Matthew 6:19-21 NIV
“Do not store up for yourselves treasures on earth, where moths and vermin destroy, and where thieves break in and steal. But store up for yourselves treasures in heaven, where moths and vermin do not destroy, and where thieves do not break in and steal. For where your treasure is, there your heart will be also.
Those are surely prophetic words from Jesus to (despite the economic situation) the still-rich western world today. Some of us need a divorce from our credit card. The million-dollar question: Is our heart in God’s kingdom or is it in material goods?
It’s not easy for believers to resist the media’s daily assault on our minds. They persuade us to buy the latest gadget. They subtly suggest that without such things we’re not a “success;” that life isn’t complete unless we have a home entertainment theatre and a yearly trip to Europe. For instance, look at this ‘Black Friday’ business. Millions of Americans were lining up outside the doors of retailers to get the so-called “best deal of their lives.”
The Bible tells us not to conform with the world (Romans 12:2), and to be content with what we have (1 Timothy 6:8-9). God knows our every need and He will supply it if we have a heart toward Him.
If our heart is in temporary worldly treasures, we must remember there are no pockets in a shroud, and dollar bills in a coffin are useless to the departed. Or as Paul tells Timothy, we can take nothing material out of this world (1 Timothy 6:7).
So we must resist seeking after financial stardom and set our sights on what is eternal. There is no greater investment for our soul and spirit than to trust in the One who owns the cattle on a thousand hills.
Our treasure is not found in a bank account, but in seeking God, doing His will, furthering His cause, not our own. Is your total trust right now in the One who holds the future?
Put in its simplest form, “Money is either your slave or your master.” Money is like the fleshly desires. Either we will master them, or they will be our master. One may try to deceive himself into believing that he can pursue both goals simultaneously, God and money. However, our Lord said only one will be our Master. It is difficult for the Western mind to grasp the meaning of our Lord’s words. Many of us have second jobs. We may leave one job in the evening and go on to another at night. However, the language our Lord used was that of slave and master. A slave was the exclusive property of one master. He had no time of his own. His master could dispose of him as he wished.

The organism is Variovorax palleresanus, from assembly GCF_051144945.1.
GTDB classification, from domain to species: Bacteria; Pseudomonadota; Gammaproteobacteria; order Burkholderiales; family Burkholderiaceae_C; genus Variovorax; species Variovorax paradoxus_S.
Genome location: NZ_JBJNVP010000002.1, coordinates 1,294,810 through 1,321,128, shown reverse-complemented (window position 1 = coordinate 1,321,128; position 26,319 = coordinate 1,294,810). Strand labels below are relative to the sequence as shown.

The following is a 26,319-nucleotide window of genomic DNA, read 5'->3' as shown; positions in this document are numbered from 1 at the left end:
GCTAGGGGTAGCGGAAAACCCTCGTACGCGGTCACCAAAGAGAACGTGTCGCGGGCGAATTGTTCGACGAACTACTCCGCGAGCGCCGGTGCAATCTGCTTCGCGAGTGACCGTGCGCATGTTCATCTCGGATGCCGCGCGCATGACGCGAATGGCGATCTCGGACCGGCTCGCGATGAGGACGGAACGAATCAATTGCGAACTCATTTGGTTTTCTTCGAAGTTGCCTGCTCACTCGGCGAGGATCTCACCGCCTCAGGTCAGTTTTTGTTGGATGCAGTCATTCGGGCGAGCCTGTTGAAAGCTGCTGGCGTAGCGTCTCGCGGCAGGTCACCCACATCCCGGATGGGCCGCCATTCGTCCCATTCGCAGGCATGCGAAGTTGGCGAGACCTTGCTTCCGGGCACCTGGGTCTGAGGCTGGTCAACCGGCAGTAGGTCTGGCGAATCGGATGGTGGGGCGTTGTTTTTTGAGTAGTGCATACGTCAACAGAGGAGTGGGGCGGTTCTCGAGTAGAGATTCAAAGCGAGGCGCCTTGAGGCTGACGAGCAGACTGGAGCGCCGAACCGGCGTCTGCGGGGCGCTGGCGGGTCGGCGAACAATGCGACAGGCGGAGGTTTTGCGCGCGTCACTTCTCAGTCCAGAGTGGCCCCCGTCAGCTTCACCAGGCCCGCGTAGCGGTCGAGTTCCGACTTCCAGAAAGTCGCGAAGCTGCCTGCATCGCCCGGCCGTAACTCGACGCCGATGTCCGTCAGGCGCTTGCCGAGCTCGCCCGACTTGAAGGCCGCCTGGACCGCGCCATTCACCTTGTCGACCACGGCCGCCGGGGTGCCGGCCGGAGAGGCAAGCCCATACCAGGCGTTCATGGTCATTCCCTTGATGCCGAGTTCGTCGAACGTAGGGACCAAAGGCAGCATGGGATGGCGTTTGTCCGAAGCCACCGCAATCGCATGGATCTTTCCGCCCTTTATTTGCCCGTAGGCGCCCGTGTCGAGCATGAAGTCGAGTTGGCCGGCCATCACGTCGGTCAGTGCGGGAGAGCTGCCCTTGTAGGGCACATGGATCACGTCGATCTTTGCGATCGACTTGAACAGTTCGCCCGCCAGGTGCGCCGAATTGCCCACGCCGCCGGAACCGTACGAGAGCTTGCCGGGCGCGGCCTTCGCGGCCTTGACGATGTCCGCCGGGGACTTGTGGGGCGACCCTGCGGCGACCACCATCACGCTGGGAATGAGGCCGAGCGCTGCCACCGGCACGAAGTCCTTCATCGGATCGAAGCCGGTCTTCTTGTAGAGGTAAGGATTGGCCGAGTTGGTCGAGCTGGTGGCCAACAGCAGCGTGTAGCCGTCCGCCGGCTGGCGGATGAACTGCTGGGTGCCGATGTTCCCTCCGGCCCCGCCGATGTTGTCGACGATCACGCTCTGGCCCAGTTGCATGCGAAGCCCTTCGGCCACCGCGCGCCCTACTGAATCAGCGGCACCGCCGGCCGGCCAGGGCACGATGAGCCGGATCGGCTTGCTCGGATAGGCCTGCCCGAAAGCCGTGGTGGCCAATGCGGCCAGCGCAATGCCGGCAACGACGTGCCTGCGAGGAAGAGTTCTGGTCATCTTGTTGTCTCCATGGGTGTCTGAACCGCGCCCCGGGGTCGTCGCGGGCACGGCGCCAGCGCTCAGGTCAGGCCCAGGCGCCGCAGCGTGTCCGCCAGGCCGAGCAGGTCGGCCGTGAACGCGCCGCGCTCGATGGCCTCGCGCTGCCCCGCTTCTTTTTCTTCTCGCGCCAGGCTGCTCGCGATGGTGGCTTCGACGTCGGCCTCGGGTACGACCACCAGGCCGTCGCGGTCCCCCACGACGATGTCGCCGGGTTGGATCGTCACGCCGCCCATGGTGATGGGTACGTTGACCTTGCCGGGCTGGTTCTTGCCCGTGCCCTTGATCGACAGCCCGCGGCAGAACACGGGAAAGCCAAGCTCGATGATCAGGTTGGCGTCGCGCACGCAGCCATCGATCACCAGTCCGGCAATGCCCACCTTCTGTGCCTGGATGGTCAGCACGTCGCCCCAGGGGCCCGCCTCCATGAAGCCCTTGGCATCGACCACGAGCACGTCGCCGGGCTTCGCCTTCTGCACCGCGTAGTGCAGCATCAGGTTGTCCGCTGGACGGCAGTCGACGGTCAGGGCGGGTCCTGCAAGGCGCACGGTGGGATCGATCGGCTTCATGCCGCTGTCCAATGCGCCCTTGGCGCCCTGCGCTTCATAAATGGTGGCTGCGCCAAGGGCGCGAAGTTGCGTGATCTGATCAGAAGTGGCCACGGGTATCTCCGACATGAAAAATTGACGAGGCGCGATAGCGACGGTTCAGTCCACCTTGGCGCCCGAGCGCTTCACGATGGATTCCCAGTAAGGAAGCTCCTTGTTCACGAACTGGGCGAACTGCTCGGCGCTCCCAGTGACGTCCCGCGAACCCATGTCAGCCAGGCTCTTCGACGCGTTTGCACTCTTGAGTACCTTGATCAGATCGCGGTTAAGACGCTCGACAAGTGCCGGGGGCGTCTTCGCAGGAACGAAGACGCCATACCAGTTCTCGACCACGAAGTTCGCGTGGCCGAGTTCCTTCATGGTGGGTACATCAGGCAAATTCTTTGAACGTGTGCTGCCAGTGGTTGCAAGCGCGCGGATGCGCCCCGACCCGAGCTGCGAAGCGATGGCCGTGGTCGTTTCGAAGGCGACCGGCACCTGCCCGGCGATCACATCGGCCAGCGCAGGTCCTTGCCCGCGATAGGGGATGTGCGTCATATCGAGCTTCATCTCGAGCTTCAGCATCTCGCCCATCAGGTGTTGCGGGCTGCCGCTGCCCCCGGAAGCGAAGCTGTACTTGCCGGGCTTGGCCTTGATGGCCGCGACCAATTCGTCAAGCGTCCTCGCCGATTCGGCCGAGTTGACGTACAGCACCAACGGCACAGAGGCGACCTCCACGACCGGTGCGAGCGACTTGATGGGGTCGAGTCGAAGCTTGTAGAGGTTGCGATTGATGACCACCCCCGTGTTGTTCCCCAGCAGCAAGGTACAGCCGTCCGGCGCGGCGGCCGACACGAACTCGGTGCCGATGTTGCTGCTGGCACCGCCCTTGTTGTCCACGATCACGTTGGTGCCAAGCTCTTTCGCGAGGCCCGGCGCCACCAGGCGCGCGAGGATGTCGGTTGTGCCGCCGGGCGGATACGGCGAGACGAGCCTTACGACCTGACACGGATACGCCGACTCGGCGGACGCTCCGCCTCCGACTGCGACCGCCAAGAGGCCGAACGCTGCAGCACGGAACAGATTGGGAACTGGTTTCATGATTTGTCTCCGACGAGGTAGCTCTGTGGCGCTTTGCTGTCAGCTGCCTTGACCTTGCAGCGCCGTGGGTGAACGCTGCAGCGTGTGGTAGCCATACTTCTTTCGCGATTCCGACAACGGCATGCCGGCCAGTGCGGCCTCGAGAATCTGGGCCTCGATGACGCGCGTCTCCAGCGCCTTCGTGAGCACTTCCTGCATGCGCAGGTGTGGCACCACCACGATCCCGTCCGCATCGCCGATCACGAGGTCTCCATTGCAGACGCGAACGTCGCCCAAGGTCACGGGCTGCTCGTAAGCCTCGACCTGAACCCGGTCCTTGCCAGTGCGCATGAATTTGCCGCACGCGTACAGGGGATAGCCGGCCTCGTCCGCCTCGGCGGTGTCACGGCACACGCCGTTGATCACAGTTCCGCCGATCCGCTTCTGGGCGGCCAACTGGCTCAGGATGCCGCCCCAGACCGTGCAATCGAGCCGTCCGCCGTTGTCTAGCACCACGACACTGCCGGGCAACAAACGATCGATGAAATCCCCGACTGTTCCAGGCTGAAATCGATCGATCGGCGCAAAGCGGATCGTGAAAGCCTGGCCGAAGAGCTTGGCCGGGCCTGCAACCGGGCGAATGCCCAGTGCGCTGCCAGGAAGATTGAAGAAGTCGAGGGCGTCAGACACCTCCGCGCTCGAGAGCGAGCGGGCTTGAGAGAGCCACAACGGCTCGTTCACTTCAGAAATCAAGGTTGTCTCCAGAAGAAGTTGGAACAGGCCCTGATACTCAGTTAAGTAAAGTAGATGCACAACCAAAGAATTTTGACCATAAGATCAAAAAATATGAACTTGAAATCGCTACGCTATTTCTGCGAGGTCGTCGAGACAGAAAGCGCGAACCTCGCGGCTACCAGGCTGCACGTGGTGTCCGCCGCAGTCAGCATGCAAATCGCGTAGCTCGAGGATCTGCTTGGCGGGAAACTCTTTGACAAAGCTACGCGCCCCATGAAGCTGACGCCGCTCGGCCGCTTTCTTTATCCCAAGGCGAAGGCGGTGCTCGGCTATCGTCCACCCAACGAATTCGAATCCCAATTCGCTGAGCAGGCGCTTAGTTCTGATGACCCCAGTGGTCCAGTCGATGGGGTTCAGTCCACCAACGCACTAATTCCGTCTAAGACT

Perhaps an analogy that might be easier to understand is that of drug addiction. At first, a man begins to use drugs, but eventually they use him. His body builds up a tolerance for a certain quantity of a drug and he finds he must have more and more. Finally, the drug is his master and he is its slave. The more money or things one gets, the more one desires. This is what our Lord is saying. Storing up treasures on earth is dangerous and destructive because they take complete control over the one that should be the master.
In His instructions to the disciples, Jesus warned us we should not view our material possessions as a means of ensuring comfort and security in this earthly life. Instead, we should invest in eternal things, for such an investment is secure and the benefits everlasting.
Scripture of the day: “Whoever can be trusted with very little can also be trusted with much, and whoever is dishonest with very little will also be dishonest with much. So if you have not been trustworthy in handling worldly wealth, who will trust you with true riches? ~ Luke 16:10-11 NIV
Pastor Peter Okereke Jr.
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